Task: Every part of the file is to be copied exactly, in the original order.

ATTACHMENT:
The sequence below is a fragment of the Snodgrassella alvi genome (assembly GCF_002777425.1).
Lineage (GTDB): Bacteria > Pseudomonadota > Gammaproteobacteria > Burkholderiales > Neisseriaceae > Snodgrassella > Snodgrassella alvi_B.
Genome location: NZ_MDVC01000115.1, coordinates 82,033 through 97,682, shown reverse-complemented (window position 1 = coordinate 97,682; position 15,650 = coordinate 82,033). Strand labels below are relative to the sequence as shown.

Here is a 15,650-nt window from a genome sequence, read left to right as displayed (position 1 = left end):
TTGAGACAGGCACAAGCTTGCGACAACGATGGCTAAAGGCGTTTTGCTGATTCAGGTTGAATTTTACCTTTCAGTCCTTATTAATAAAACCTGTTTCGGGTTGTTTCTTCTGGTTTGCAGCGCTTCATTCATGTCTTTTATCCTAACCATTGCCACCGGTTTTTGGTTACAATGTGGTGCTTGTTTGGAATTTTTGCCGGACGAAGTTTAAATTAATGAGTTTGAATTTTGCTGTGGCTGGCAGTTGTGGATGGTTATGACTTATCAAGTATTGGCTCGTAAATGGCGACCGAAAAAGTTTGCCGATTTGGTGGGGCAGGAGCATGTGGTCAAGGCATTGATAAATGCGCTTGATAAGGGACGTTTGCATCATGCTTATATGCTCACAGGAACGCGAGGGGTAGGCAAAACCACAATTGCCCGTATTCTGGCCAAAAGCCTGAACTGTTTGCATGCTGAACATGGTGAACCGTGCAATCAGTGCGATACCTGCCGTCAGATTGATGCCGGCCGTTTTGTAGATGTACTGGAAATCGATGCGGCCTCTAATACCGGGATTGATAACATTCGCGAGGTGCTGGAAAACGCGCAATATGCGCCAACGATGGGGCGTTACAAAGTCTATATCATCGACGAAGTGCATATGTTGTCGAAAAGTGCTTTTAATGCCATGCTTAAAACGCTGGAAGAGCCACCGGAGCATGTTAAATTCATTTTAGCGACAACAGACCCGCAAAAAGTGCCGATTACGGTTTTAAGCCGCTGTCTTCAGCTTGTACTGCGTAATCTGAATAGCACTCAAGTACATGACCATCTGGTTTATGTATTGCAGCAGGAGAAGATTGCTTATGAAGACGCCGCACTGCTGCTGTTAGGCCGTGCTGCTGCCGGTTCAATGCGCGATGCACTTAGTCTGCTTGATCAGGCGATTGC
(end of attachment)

The sequence below is a fragment of the Snodgrassella alvi genome (assembly GCF_002777425.1).
Lineage (GTDB): Bacteria > Pseudomonadota > Gammaproteobacteria > Burkholderiales > Neisseriaceae > Snodgrassella > Snodgrassella alvi_B.
Genome location: NZ_MDVC01000115.1, coordinates 82,033 through 97,682, shown reverse-complemented (window position 1 = coordinate 97,682; position 15,650 = coordinate 82,033). Strand labels below are relative to the sequence as shown.

Here is a 15,650-nt window from a genome sequence, read left to right as displayed (position 1 = left end):
TTGAGACAGGCACAAGCTTGCGACAACGATGGCTAAAGGCGTTTTGCTGATTCAGGTTGAATTTTACCTTTCAGTCCTTATTAATAAAACCTGTTTCGGGTTGTTTCTTCTGGTTTGCAGCGCTTCATTCATGTCTTTTATCCTAACCATTGCCACCGGTTTTTGGTTACAATGTGGTGCTTGTTTGGAATTTTTGCCGGACGAAGTTTAAATTAATGAGTTTGAATTTTGCTGTGGCTGGCAGTTGTGGATGGTTATGACTTATCAAGTATTGGCTCGTAAATGGCGACCGAAAAAGTTTGCCGATTTGGTGGGGCAGGAGCATGTGGTCAAGGCATTGATAAATGCGCTTGATAAGGGACGTTTGCATCATGCTTATATGCTCACAGGAACGCGAGGGGTAGGCAAAACCACAATTGCCCGTATTCTGGCCAAAAGCCTGAACTGTTTGCATGCTGAACATGGTGAACCGTGCAATCAGTGCGATACCTGCCGTCAGATTGATGCCGGCCGTTTTGTAGATGTACTGGAAATCGATGCGGCCTCTAATACCGGGATTGATAACATTCGCGAGGTGCTGGAAAACGCGCAATATGCGCCAACGATGGGGCGTTACAAAGTCTATATCATCGACGAAGTGCATATGTTGTCGAAAAGTGCTTTTAATGCCATGCTTAAAACGCTGGAAGAGCCACCGGAGCATGTTAAATTCATTTTAGCGACAACAGACCCGCAAAAAGTGCCGATTACGGTTTTAAGCCGCTGTCTTCAGCTTGTACTGCGTAATCTGAATAGCACTCAAGTACATGACCATCTGGTTTATGTATTGCAGCAGGAGAAGATTGCTTATGAAGACGCCGCACTGCTGCTGTTAGGCCGTGCTGCTGCCGGTTCAATGCGCGATGCACTTAGTCTGCTTGATCAGGCGATTGC